On August 20, 1781, General George Washington sent Continental troops from New York toward Yorktown, Virginia to engage British troops under Gen. Cornwallis.
On August 20, 1906, Gov. Joseph Terrell signed legislation to build a statue of Georgia founding father James Oglethorpe in Savannah and a bill to build a statue of former Confederate General and Georgia Governor John B. Gordon at the State Capitol.
The Georgia Department of Archives and History was created by legislation signed by Georgia Governor Hugh Dorsey on August 20, 1918.
On August 20, 1920, the American Professional Football Association, which would later be renamed the National Football League, was formed in Akron, Ohio. If you go to the 2016 Republican National Convention in Cleveland, the Professional Football Hall of Fame is about an hour away in Canton, Ohio.
On August 20, 1923, Georgia Governor Clifford Walker signed legislation requiring state schools teach the United States and Georgia Constitutions and students pass an exam on the documents before being allowed to graduate.
On August 20, 1965, “(I Can’t Get No) Satisfaction” by the Rolling Stones was released in the UK.
On August 20, 1974, President Gerald Ford nominated Nelson Rockefeller as Vice President of the United States.
Yvonne Craig, who played Bat Girl in the original 1960s Batman series has died.
As with many characters on the show, she had to play two roles. By day, she was librarian Barbara Gordon, daughter of Gotham City police Commissioner James Gordon. But in times of need, she transformed into the caped crusader fighting crime alongside Batman and Robin. She even had a purple motorcycle with white lace trim.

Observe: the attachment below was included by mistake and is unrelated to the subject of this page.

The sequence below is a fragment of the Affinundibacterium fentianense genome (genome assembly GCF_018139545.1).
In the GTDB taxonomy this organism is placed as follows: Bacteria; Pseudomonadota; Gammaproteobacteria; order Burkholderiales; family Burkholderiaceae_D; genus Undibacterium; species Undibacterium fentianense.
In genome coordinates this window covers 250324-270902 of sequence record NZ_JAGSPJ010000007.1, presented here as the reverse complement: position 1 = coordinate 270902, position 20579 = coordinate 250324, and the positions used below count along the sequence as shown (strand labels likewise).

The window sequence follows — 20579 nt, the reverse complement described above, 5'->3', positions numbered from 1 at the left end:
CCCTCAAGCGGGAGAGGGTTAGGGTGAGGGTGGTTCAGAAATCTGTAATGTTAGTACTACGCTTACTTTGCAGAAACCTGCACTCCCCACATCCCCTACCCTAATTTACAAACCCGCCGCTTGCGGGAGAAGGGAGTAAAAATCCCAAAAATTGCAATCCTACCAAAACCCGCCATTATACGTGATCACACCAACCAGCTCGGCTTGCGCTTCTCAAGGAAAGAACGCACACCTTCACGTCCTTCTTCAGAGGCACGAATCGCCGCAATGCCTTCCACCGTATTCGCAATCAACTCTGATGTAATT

Star Trek fans will remember Craig’s work, too. She played Marta, the green-skinned Orion slave girl who wanted to kill Captain Kirk in Season 3.
Minnie Martin, who was the first African-American woman elected to the Valdosta Board of Education and first woman elected to the Lowndes County Commission died Tuesday evening at the age of 73.
Georgia Politics, Campaigns, and Elections
Heading to Athens this fall to see the Dawgs in action? You might see your favorite presidential candidate there too! With the growing importance of the SEC Primary in the 2016 presidential contest, it’s no surprise that former Florida governor Jeb Bush is making a trip to the Classic City for the Georgia/Carolina game. I look forward to welcoming Gov. Bush – and any other presidential candidate – to my hometown for what is shaping up to be an exciting football season!
You know what this means right? SEC Primary tailgating.
With the Georgia-Florida game pitting two SEC football teams that happen to also be holding early 2016 Presidential Primaries (Georgia March 1 will be proportional award of delagates, Florida March 15 as a winner-take-all), would-be POTUS’s will have to find someplace to party other than the traditional “Frat Beach” on St Simons Island.
Finally tired of the toll an annual alcohol-fueled party on a St. Simons Island beach associated with the Georgia-Florida collegiate football game has taken on the island and its reputation, Glynn County officials are laying down the law to would-be drunken revelers.